OpenJurist

570 F2d 679 Guse v. J C Penney Company Inc

570 F.2d 679

16 Fair Empl.Prac.Cas. 946, 18 Empl. Prac.
Dec. P 8792
Darlene GUSE et al., Plaintiffs-Appellees,
v.
J. C. PENNEY COMPANY, INC., Defendant-Appellant.

Nos. 76-1064 and 76-1172.

United States Court of Appeals,
Seventh Circuit.

Submitted Aug. 24, 1977.
Decided Feb. 3, 1978.

Before CASTLE, Senior Circuit Judge, and PELL and BAUER, Circuit judges.

PELL, Circuit Judge.

1

Following the issuance of the court's opinion in this case, the plaintiffs-appellees filed their petition for rehearing with a suggestion that the rehearing be en banc, which petition raised two principal points, the first being with regard to the assessment of costs against the unsuccessful parties on appeal, which appears to be the matter of principal concern to the appellees, and the second being that the plaintiffs on remand should be permitted to amend their complaint to advance a theory, which they assert would be permissible under General Electric Co. v. Gilbert, 429 U.S. 125, 97 S.Ct. 401, 50 L.Ed.2d 343 (1976), of discrimination against members of one sex in terms of aggregate risk protection.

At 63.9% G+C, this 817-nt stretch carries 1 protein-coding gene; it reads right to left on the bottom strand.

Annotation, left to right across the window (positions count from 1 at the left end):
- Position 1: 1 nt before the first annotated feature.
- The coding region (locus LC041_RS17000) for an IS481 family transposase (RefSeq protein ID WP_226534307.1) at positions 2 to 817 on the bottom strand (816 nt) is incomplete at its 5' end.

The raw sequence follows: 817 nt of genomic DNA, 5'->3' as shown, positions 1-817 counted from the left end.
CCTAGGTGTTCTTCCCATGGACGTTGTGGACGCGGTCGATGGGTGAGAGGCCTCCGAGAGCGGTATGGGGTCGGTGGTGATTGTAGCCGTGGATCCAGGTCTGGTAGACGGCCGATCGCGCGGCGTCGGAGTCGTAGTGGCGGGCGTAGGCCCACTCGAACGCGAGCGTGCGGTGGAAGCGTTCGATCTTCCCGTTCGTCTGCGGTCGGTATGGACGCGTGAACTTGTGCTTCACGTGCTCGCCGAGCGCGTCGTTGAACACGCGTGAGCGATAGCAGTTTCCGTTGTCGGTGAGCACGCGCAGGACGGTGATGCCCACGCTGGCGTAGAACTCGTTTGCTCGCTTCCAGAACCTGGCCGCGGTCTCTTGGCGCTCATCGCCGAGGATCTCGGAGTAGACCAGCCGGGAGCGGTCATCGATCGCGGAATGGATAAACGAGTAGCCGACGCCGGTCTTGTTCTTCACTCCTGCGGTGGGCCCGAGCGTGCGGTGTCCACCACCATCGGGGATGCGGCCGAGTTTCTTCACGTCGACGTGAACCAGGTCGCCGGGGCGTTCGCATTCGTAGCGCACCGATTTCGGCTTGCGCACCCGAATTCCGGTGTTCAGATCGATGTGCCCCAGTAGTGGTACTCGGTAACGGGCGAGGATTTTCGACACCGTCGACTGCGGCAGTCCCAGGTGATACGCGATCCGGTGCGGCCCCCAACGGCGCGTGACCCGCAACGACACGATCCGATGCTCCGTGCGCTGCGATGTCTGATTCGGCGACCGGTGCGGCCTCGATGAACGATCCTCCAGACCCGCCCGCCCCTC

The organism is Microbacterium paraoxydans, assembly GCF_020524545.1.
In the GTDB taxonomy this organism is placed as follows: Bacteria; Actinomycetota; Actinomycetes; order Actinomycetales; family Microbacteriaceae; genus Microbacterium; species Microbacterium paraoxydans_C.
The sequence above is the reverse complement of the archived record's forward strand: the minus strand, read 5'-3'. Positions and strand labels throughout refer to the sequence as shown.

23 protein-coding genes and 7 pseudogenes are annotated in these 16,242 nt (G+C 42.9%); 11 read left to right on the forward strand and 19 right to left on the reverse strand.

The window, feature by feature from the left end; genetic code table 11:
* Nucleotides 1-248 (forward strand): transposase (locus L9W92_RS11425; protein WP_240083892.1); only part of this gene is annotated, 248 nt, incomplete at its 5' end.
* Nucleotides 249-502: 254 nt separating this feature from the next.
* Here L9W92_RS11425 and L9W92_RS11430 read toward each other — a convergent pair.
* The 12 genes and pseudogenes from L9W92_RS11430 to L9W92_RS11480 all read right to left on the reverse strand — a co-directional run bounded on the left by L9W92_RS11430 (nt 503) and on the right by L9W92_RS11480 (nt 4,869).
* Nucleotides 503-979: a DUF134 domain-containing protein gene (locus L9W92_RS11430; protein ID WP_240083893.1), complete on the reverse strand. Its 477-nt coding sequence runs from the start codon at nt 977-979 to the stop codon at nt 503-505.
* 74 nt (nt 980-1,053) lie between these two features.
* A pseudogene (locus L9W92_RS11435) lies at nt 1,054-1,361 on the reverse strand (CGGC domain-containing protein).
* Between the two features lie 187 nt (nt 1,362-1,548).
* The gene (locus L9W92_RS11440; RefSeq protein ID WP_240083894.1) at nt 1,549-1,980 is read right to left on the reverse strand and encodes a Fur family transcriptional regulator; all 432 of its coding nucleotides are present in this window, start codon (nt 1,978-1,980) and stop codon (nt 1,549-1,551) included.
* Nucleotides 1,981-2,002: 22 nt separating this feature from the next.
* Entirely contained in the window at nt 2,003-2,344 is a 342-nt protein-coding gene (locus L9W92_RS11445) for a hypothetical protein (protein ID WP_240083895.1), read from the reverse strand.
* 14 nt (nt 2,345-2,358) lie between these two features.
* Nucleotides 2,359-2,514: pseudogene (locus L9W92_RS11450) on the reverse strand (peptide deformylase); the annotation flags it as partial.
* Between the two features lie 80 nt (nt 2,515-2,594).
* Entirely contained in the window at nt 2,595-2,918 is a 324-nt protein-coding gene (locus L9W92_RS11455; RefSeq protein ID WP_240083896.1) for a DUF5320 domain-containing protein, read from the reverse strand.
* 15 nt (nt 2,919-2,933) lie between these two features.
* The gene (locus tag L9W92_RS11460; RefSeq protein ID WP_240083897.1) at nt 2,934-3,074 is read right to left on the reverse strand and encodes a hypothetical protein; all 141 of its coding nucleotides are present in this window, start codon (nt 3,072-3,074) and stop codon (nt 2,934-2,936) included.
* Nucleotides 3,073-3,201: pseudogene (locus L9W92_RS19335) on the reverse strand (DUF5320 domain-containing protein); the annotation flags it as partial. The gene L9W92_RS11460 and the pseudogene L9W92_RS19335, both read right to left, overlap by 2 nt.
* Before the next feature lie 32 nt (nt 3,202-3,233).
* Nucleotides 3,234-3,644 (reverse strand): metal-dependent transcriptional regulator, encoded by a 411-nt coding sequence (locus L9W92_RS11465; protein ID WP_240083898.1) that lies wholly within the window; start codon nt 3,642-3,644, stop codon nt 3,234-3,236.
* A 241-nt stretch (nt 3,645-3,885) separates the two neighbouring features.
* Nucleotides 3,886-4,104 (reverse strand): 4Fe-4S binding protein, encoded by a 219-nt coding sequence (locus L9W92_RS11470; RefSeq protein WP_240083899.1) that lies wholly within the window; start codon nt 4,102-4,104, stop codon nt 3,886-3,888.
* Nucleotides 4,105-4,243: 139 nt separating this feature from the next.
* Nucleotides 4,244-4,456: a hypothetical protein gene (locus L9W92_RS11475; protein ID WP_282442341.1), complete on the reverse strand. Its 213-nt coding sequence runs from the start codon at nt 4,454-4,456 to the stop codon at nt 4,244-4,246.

2

Turning to the latter point first, we note the plaintiffs' citation of Love v. Waukesha Joint School District, 560 F.2d 285 (7th Cir. 1977) which they say supports their position that an amendment should be permitted on remand. We do not think it necessary to engage in an extended comparative analysis of the pleadings and undisputed facts in the two cases although we do note that in Love this court was of the opinion that the proceedings had not gone far enough to determine whether the Gilbert exception might be appropriate. In the present case, we determined that the complaint could not be read as suggesting any broader inquiry than that prohibited by Gilbert.

3

Nevertheless, we also note that the opinion in the present case only provided that upon remand the district court should dismiss the complaint and did not provide that the district court should dismiss the action. See Asher v. Ruppa, 173 F.2d 10 (7th Cir. 1949). Under Rule 15(a), Fed.R.Civ.P., it appears that the plaintiffs could not now amend their complaint as a matter of right because a responsive pleading was filed by the defendant before summary judgment was entered. Nevertheless, Rule 15(a), Fed.R.Civ.P., also provides that even after a responsive pleading has been filed "leave shall be freely given to amend when justice so requires." This court has taken a liberal view of Rule 15(a), Fuhrer v. Fuhrer, 292 F.2d 140 (7th Cir. 1961), and we will leave further determination of this matter to the district court.

4